Robert Kenner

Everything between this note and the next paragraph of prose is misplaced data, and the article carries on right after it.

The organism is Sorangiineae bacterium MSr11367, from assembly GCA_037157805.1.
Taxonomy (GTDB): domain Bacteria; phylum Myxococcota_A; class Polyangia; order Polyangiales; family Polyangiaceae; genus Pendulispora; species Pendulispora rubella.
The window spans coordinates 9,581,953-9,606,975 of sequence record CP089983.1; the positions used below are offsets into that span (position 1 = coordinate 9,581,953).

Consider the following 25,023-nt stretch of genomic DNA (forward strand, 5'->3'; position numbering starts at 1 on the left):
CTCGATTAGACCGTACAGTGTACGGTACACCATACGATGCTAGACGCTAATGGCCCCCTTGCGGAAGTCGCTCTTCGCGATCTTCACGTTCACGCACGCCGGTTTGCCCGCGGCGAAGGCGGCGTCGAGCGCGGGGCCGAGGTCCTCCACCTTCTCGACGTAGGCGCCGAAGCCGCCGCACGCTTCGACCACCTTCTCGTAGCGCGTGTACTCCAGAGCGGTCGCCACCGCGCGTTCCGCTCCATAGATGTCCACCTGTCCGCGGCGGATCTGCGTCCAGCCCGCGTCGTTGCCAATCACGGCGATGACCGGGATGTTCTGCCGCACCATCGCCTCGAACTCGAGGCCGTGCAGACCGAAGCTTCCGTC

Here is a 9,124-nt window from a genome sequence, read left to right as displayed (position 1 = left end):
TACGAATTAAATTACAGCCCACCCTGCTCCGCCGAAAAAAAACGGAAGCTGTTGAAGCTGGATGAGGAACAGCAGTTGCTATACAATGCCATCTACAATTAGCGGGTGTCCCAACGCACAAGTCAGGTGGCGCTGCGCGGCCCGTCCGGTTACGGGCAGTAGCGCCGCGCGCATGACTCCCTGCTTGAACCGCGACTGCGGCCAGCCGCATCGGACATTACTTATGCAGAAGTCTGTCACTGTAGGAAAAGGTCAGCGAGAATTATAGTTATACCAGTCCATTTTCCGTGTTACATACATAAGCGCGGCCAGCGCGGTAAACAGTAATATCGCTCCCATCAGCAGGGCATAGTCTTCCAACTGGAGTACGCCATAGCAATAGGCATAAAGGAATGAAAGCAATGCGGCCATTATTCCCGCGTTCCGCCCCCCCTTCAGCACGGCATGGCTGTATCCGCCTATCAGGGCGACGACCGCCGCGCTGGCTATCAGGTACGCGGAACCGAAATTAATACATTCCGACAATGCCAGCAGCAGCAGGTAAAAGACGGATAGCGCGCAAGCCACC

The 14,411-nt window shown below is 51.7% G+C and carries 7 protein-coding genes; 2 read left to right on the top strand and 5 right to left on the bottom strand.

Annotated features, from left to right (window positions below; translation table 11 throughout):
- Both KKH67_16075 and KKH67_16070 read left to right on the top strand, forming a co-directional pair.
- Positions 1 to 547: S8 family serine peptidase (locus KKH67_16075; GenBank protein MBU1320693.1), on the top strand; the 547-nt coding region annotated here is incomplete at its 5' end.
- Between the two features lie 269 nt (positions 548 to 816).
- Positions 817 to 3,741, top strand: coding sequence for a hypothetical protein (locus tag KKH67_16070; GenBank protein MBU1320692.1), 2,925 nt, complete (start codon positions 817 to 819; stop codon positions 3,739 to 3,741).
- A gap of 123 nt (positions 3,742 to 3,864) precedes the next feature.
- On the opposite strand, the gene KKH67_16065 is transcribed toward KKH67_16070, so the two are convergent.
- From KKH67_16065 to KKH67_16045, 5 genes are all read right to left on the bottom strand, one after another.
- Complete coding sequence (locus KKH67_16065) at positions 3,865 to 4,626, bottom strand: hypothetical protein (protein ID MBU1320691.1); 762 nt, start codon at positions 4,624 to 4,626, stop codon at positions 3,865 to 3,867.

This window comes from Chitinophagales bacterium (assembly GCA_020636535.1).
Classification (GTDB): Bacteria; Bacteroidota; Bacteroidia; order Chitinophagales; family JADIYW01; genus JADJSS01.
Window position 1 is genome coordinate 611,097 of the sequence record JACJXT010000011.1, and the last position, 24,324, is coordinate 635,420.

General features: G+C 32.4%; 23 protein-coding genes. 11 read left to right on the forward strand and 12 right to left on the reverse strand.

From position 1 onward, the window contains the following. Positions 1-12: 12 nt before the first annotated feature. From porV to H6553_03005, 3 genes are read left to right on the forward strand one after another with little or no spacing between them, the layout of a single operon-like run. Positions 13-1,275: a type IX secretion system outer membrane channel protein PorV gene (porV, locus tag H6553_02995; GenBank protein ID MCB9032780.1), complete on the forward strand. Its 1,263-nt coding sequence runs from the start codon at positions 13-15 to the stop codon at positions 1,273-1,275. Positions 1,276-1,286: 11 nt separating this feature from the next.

Growing up in Mamaroneck, New York, Robert Kenner had his sights set on becoming a documentary filmmaker from a young age. He was a student for a time at the Solebury School, a day boarding academy in New Hope, Pennsylvania. But Kenner dropped out of school entirely at age 18, determined to become a filmmaker. He soon got to work acting as an assistant to the camera operators on a number of small-scale productions. Kenner got his first job as a real producer on the low-budget crime drama "3:15" (1986). He would produce a handful of other narrative features including "Blue City" (1986) and "Lonely Hearts" (1991), but Kenner's first love and main interest was documentary filmmaking. He finally got the chance to pursue this love entirely when he directed "The Lost Fleet of Guadalcanal" (1993) for the National Geographic Society. The documentary explored a fateful World War II battle and the wreckage it left behind. He would direct a number of other such historical documentaries for National Geographic, including "Russia's Last Tsar" (1994) and "America's Endangered Species: Don't Say Good-bye" (1998). Later that same year, Kenner began what would become a prolific collaboration with PBS for the station's "American Experience" (PBS, 1988-) series. He began with "Influenza 1918" (1998), which discussed the tragic ramifications of the flu epidemic that swept the United States during that year. Next came "John Brown's Holy War" (2000), "War Letters" (2001), and "Two Days in October" (2005). "Two Days in October," which chronicled the Battle of Ong Thanh and the protest at the University of Wisconsin-Madison during the Vietnam war, won Kenner a Peabody award. After reading Eric Schlosser's book Fast Food Nation, a non-fiction book indicting the practices of the mass-scale food industry, Kenner became inspired to pursue his next project. The director felt that Morgan Spurlock's documentary "Super Size Me" (2004) had already made a film covering many of the issues specific to the fast food industry. However, as he began researching the many corporate and political powers that lurked behind the farm subsidies and labeling restrictions at the heart of America's crippling food-related health and environmental problems, he realized he had more than enough material to make a film about the state of factory farming and industrial food production. Soon, Kenner was well on his way to producing "Food Inc." (2008). Though he would offer large scale corporations like Tyson and Monsanto numerous chances to participate in the film, he would ultimately find none of them willing to play a role in his production, except in the form of legal threats. Kenner's legal budget on the film would be three times that of his previous three films combined. "Food Inc." would be released to massive acclaim and considerable audience reception, even taking home an Academy Award nomination. Kenner would use the movie's impact to form a social media campaign called "FixFood," which sought to spread awareness about creating change in the world of food production. After directing a film for HBO about stories of human connection via the internet called "When Strangers Click" (2011), Kenner switched gears and opted to make another muckraking film. "The Merchants of Doubt" (2014) explored how corporate and political powers create their own "experts" paid to publicly cast doubt on the dangers of their products, from tobacco's link to cancer, to fossil fuels' link to climate change.